When Richmond Playlist posted its Best Richmond Albums of 2012 list last week, two things immediately became clear: Richmond produced a bumper crop of new music in 2012, and I managed to wrap my brain around only a small portion of that output. But instead of blaming myself, as is customary for a person with a guilt complex as highly developed as mine, I’m going to project blame onto the following 5 LPs, which were so damn good I couldn’t stop fawning over them. Here are my favorite full-length albums from Richmond artists this year, along with a bonus list of the EPs that loomed large as well.
There’s being excited, there’s being really excited, and then there’s being so excited you pre-order a record the moment you can find someone who will take your money for it. That’s exactly what I did when I found out that Goldrush had recorded a 3-song single for Making Moves, a series of 7-inch records released by Drexel University’s Mad Dragon Records and curated by Motion City Soundtrack. With the release date set for August 28 and a record release show taking place shortly thereafter on September 2 at The Camel in Richmond, violinist Treesa Gold and frontman Prabir Mehta were kind enough to answer a few questions via email about recording the 7-inch, SXSW, and more.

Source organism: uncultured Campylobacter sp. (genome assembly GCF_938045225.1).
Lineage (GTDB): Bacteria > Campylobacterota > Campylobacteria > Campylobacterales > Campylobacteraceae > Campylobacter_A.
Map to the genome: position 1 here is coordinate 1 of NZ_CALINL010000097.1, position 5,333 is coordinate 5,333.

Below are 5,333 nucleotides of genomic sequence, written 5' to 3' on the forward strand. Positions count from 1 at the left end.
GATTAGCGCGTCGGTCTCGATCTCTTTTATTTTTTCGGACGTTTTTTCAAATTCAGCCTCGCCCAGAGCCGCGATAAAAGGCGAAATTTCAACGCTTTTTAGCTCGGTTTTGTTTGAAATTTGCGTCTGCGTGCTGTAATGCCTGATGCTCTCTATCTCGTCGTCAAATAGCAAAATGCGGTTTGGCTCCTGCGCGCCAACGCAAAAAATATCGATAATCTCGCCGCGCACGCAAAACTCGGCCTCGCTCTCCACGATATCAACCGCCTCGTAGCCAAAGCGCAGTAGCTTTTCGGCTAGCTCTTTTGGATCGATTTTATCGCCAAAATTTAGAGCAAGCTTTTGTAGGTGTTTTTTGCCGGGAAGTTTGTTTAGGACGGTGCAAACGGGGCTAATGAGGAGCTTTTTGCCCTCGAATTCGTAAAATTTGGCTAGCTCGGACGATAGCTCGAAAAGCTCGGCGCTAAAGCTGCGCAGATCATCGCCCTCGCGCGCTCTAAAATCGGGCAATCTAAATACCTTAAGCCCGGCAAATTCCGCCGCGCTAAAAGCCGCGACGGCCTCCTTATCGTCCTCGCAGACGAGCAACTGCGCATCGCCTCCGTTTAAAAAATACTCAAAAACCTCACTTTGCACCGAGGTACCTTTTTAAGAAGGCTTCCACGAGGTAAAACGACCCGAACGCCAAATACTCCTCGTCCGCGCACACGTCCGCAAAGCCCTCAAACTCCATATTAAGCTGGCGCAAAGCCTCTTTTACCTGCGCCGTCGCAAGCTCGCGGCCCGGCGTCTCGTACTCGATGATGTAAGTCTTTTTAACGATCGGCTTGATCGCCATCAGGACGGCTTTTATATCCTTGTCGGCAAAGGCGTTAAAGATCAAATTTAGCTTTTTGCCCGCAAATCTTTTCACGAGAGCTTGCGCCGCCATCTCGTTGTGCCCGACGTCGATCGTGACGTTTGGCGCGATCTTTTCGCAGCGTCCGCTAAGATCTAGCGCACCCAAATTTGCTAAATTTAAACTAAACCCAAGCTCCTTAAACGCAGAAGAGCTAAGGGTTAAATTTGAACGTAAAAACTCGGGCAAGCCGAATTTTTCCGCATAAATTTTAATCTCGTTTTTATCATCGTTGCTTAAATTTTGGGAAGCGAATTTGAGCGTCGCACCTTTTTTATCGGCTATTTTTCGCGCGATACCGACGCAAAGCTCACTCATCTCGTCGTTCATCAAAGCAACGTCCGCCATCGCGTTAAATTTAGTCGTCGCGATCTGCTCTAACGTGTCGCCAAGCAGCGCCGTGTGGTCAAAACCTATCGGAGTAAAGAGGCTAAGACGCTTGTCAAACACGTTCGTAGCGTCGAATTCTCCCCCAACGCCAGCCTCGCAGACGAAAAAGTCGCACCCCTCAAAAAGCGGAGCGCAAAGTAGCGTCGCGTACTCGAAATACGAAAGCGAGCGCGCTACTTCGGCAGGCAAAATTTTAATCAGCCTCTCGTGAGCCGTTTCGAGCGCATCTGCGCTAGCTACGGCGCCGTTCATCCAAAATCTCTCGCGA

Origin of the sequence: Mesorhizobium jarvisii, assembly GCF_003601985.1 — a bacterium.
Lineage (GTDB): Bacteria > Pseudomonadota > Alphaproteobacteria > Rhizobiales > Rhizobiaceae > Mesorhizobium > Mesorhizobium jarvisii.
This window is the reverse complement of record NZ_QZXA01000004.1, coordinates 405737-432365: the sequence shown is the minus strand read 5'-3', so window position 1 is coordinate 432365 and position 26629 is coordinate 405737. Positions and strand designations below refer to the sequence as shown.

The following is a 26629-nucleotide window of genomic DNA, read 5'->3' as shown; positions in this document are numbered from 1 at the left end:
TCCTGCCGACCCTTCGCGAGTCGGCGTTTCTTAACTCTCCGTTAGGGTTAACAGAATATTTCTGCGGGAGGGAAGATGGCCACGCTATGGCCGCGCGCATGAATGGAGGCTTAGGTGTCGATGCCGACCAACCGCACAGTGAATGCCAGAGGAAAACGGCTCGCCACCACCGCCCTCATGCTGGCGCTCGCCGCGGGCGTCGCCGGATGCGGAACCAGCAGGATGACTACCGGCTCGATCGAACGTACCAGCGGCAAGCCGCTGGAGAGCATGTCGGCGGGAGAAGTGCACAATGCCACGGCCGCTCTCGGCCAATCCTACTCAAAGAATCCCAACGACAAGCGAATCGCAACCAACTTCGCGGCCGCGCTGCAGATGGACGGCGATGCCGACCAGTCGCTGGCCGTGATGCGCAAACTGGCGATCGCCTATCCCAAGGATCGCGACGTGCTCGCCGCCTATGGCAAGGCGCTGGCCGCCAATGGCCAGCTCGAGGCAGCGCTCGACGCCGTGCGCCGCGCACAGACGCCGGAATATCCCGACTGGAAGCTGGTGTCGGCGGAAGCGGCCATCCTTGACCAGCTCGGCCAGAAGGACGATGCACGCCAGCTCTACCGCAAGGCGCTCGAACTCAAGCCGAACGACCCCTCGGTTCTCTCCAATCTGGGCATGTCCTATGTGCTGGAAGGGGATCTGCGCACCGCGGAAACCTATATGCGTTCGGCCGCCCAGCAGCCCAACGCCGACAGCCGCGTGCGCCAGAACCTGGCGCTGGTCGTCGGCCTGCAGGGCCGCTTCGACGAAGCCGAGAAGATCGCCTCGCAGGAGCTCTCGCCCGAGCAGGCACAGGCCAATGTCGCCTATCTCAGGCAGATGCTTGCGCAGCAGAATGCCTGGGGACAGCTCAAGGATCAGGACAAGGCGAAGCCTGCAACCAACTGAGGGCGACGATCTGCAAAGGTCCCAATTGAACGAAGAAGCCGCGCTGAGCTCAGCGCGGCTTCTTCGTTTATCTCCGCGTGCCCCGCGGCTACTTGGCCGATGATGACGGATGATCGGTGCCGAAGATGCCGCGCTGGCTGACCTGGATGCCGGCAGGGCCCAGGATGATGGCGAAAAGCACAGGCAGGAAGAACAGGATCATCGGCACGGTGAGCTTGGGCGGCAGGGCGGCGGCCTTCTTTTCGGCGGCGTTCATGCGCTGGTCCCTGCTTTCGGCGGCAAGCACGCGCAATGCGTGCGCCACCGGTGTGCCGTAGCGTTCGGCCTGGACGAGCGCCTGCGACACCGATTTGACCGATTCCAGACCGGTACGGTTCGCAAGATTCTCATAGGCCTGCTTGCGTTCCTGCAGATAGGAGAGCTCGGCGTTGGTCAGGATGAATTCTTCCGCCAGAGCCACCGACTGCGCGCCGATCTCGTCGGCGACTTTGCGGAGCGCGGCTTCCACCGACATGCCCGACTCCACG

Awwwww yeah! Soooooo… what we were talking about? Right! Tonight’s “I Play RVA Music” fundraiser! This is quite the action-packed Friday, with the Lumineers/Brandi Carlile Groovin’ in the Garden show I mentioned recently and the last installment of Friday Cheers, but I’d urge anyone and everyone to head to Gallery 5 at some point this evening for their summer fundraiser, which starts at 8pm.
The word “timbre” has been rattling around my brain for the past week or so. Z’that ever happen to you? Songs getting stuck up there is more common, but single words get lodged from time to time, bubbling to the surface at seemingly random and uncomfortably frequent moments. I can source the start of this particular affliction to the fact that I’m making my way through This Is Your Brain on Music, by psychologist Daniel J. Levitin. The book starts by defining some familiar terms — “sound,” “melody” and “scale,” to name a few — and my reactions have ranged from “Yeah, that’s pretty much what I thought that meant” to “Whoa. I’ve been using that word inappropriately for years.” Timbre fell somewhere in between.